Conflict: World War II
Date of Action: 26 December 1943 to 19 January 1944
Place of Action: Cape Gloucester , New Britain Island , Bismarck Archipelago
Authorized by: The Navy Department Board of Decorations and Medals
Citation: For extraordinary heroism as Executive Officer of the Seventh Marines, First Marine Division, serving with the Sixth United States Army, in combat against enemy Japanese forces at Cape Gloucester , New Britain , from 26 December 1943 to 19 January 1944 . Assigned temporary command of the Third Battalion, Seventh Marines, from 4 to 9 January, Lieutenant Colonel Puller quickly reorganized and advanced his unit, effecting the seizure of the objective without delay. Assuming additional duty in command of the Third Battalion, Fifth Marines, from 7 to 8 January, after the commanding officer and executive officer had been wounded, Lieutenant Colonel Puller unhesitatingly exposed himself to rifle, machine-gun and mortar fire from strongly entrenched Japanese positions to move from company to company in his front lines, reorganizing and maintaining a critical position along a fire-swept ridge. His forceful leadership and gallant fighting spirit under the most hazardous conditions were contributing factors in the defeat of the enemy during this campaign and in keeping with the highest traditions of the United States Naval Service.

NAVY CROSS (4th Gold Star)
Rank and Service: Colonel , U.S. Marine Corps (03158)
Organization: 1st Marine Regiment, 1st Marine Division (Reinforced)
Conflict: Korean War
Date of Action: 5 to 10 December 1950
Place of Action: vicinity of Koto- ri , Korea
Authorized by: The Navy Department Board of Decorations and Medals
Citation: For extraordinary heroism as Commanding Officer of the First Marines, First Marine Division (Reinforced), in action against aggressor forces in the vicinity of Koto- ri , Korea , from 5 to 10 December 1950 . Fighting continuously in sub-zero weather against a vastly outnumbering hostile force, Colonel Puller drove off repeated and fanatical enemy attacks upon his Regimental defense sector and supply points. Although the area was frequently covered by grazing machine-gun fire and intense artillery and mortar fire, he coolly moved along his troops to insure their correct tactical employment, reinforced the lines as the situation demanded, and successfully defended the perimeter, keeping open the main supply routes for the movement of the Division. During the attack from Koto- ri to Hungnam , he expertly utilized his Regiment as the Division rear guard, repelling two fierce enemy assaults which severely threatened the security of the unit, and personally supervised the care and prompt evacuation of all casualties. By his unflagging determination, he served to inspire his men to heroic efforts in defense of their positions and assured the safety of much valuable equipment which would otherwise have been lost to the enemy. His skilled leadership, superb courage and valiant devotion to duty in the face of overwhelming odds reflect the highest credit upon Colonel Puller and the United States Naval Service.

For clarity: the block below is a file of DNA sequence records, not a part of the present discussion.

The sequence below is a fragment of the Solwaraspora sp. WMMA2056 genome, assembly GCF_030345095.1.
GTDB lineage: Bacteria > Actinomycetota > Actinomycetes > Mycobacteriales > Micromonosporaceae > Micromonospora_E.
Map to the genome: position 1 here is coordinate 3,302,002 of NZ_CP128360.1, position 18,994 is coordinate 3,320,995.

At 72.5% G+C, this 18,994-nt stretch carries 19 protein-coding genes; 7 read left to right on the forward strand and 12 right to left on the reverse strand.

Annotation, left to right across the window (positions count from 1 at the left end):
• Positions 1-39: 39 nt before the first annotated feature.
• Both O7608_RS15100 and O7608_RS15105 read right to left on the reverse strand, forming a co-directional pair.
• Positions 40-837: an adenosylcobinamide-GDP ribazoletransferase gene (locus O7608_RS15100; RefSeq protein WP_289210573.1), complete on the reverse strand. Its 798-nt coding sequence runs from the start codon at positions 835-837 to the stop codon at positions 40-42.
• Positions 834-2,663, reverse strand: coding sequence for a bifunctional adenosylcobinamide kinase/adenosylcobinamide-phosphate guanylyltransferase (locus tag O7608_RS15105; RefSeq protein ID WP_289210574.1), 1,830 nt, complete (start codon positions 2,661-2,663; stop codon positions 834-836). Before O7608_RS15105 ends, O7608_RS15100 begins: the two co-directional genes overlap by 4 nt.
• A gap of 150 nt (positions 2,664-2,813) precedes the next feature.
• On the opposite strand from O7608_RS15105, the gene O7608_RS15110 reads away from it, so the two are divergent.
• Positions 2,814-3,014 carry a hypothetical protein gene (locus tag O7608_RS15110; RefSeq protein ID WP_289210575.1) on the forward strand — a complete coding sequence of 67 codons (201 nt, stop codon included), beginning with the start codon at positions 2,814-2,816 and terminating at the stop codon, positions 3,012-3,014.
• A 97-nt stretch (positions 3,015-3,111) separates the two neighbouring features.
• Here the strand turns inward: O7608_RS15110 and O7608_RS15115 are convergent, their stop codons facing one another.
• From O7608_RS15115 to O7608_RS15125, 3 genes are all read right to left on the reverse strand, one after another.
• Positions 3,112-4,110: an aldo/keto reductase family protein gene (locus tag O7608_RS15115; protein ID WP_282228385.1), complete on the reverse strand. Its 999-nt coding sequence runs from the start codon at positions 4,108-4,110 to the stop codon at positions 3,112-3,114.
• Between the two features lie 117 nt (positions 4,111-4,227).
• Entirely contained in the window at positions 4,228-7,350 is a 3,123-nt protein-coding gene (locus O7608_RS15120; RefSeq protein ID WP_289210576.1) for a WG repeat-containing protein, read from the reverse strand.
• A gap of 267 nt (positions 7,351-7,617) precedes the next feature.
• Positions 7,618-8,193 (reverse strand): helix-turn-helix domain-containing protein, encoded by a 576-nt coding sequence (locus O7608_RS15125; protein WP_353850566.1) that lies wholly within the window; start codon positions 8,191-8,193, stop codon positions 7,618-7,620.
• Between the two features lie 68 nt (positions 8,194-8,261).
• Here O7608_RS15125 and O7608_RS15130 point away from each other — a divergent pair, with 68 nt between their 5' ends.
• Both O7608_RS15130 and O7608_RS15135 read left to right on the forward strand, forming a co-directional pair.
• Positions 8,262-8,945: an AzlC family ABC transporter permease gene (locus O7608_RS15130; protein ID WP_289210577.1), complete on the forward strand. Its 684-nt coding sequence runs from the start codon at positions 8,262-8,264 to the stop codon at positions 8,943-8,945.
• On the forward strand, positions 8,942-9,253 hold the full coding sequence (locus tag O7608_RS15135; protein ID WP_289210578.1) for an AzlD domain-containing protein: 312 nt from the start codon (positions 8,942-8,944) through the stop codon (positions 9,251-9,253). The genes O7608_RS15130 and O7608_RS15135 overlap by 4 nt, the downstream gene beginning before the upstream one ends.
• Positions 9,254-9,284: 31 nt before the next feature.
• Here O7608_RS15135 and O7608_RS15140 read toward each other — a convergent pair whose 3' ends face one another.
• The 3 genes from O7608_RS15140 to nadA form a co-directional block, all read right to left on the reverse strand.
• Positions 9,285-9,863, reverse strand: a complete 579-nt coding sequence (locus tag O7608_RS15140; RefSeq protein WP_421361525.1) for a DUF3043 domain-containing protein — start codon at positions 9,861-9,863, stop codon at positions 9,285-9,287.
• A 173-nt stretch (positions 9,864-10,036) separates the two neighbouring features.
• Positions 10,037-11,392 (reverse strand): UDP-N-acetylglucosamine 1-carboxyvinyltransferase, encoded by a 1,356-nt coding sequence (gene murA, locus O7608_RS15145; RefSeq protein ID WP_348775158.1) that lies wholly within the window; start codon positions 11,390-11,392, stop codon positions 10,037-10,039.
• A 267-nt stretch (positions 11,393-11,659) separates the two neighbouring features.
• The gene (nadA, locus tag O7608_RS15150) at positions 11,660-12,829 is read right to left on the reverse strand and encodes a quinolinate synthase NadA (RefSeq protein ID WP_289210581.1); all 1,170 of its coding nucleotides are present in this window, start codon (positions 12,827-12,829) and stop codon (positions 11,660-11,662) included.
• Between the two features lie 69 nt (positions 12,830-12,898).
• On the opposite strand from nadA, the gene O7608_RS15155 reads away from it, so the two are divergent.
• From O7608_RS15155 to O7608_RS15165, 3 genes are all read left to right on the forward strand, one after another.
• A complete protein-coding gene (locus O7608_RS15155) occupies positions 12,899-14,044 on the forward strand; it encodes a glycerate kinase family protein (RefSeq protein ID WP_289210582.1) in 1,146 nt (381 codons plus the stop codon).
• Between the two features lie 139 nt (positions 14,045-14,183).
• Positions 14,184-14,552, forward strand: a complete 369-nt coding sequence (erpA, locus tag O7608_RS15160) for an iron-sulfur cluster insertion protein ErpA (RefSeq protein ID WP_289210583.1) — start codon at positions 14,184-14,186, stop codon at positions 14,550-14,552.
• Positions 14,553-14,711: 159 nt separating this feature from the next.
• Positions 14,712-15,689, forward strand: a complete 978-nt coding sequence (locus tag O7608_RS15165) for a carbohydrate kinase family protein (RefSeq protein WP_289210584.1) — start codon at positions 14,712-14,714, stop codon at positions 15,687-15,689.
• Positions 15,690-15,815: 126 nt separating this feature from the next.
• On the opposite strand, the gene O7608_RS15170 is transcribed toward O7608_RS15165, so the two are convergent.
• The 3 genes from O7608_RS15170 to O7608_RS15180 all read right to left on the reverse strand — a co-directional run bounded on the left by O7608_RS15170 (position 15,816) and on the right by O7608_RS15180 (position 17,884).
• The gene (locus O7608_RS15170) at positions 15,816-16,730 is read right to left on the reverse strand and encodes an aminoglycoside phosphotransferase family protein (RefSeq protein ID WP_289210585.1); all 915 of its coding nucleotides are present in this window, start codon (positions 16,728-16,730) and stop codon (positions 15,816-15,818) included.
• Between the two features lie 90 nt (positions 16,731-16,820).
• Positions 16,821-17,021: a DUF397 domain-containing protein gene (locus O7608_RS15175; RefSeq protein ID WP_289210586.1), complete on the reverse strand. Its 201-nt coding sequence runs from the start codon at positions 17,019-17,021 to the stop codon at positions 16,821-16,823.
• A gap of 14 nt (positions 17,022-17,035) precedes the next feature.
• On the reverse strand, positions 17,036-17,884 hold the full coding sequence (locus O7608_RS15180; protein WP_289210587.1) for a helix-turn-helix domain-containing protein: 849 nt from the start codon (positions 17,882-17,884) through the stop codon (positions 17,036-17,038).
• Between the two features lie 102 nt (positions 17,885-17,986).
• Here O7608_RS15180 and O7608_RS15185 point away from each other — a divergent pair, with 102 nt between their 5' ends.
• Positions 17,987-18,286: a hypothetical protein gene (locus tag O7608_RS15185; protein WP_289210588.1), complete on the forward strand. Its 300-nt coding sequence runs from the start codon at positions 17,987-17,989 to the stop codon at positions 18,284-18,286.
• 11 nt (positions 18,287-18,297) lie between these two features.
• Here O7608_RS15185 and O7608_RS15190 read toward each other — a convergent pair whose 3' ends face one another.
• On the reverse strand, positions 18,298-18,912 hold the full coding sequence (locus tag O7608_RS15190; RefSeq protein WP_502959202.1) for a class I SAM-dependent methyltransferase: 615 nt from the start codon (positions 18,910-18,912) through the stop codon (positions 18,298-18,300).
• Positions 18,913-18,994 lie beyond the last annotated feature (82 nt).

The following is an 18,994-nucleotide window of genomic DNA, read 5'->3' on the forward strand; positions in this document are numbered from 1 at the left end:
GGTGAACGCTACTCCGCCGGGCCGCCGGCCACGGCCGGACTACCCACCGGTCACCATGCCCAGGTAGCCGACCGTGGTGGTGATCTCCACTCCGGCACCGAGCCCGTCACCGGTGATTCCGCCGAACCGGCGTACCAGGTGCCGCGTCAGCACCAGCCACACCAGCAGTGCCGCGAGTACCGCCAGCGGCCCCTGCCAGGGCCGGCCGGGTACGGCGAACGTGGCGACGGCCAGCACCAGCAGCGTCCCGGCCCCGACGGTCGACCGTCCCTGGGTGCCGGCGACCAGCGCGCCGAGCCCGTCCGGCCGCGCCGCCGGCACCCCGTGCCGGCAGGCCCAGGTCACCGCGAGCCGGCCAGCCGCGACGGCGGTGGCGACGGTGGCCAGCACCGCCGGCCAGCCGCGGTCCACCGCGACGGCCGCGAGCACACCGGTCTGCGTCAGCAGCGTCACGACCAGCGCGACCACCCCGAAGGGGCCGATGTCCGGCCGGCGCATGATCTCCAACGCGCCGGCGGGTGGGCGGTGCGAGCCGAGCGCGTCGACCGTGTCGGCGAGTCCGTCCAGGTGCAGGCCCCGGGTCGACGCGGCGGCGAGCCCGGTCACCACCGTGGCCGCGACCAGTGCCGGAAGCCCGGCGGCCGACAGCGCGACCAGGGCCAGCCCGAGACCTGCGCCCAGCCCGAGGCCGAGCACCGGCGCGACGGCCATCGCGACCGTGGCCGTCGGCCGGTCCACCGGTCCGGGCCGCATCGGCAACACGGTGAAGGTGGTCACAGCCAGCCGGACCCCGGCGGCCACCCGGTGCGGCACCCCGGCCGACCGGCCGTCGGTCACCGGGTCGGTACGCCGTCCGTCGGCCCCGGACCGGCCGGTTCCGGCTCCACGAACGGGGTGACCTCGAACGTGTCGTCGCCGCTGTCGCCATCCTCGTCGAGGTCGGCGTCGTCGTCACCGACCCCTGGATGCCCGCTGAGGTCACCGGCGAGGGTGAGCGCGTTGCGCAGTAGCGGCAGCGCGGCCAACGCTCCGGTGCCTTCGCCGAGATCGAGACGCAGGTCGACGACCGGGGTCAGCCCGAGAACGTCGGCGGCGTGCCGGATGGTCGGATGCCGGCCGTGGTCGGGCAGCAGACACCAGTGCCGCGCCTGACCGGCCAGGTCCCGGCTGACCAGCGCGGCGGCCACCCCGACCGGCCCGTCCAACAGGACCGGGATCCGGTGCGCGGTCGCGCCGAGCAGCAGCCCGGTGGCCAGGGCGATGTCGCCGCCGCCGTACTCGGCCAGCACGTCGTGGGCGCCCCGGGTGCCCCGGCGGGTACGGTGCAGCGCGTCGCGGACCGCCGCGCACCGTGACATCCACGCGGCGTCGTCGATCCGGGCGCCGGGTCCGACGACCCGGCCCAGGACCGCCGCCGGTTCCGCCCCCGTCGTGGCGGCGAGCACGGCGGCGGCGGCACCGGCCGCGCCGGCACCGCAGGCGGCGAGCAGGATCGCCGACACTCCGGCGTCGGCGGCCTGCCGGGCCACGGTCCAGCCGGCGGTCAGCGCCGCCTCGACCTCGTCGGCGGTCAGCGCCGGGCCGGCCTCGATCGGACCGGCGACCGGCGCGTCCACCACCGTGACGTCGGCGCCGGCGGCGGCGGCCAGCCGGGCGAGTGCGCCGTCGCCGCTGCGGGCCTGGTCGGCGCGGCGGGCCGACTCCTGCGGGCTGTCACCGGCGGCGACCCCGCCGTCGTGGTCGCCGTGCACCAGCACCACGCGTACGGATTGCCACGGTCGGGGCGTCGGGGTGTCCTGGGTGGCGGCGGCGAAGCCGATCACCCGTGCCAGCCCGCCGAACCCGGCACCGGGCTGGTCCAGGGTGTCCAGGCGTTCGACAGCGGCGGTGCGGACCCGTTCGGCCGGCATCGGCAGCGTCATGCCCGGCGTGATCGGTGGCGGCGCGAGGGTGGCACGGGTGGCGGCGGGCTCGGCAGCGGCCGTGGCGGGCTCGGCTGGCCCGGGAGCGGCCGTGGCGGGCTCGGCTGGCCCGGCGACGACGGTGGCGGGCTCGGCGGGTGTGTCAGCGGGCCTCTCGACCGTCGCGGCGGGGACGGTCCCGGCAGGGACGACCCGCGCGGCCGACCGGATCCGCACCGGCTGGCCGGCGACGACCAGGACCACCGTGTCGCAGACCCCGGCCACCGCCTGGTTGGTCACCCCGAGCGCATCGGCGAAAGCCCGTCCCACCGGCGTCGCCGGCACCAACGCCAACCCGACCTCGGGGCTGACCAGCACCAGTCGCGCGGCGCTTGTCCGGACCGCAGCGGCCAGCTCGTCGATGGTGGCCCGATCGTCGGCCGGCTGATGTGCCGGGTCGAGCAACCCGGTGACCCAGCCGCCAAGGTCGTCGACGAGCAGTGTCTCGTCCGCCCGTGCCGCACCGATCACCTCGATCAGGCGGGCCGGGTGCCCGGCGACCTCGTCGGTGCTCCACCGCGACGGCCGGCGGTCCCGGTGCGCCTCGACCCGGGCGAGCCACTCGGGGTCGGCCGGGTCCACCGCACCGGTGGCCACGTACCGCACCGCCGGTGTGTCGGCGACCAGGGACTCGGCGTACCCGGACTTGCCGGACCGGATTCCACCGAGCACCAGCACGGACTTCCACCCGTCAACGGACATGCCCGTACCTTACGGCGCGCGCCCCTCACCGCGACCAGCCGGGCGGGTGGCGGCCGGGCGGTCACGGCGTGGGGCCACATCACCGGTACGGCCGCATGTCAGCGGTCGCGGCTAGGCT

In Honor of 'Chesty' Puller
In the history of the United States, no U.S. Marine has ever been approved for a U.S. postage-stamp. Let's get one for Chesty.

Please send a postcard to the U.S. Postmaster General in Washington , D.C., and request that a postage stamp be issued with the likeness of Chesty Puller.
Write this message on a postcard:
"It is now time for you to approve the Chesty Puller stamp."

The Chesty Puller stamp was approved and will be available in May 2005.
Click Here For More Details

Mail to: Postmaster General
(Attn: Stamp Advisory Committee)
USPS 475 L'Enfant Plaza SW
Washington, D.C. 20260-2437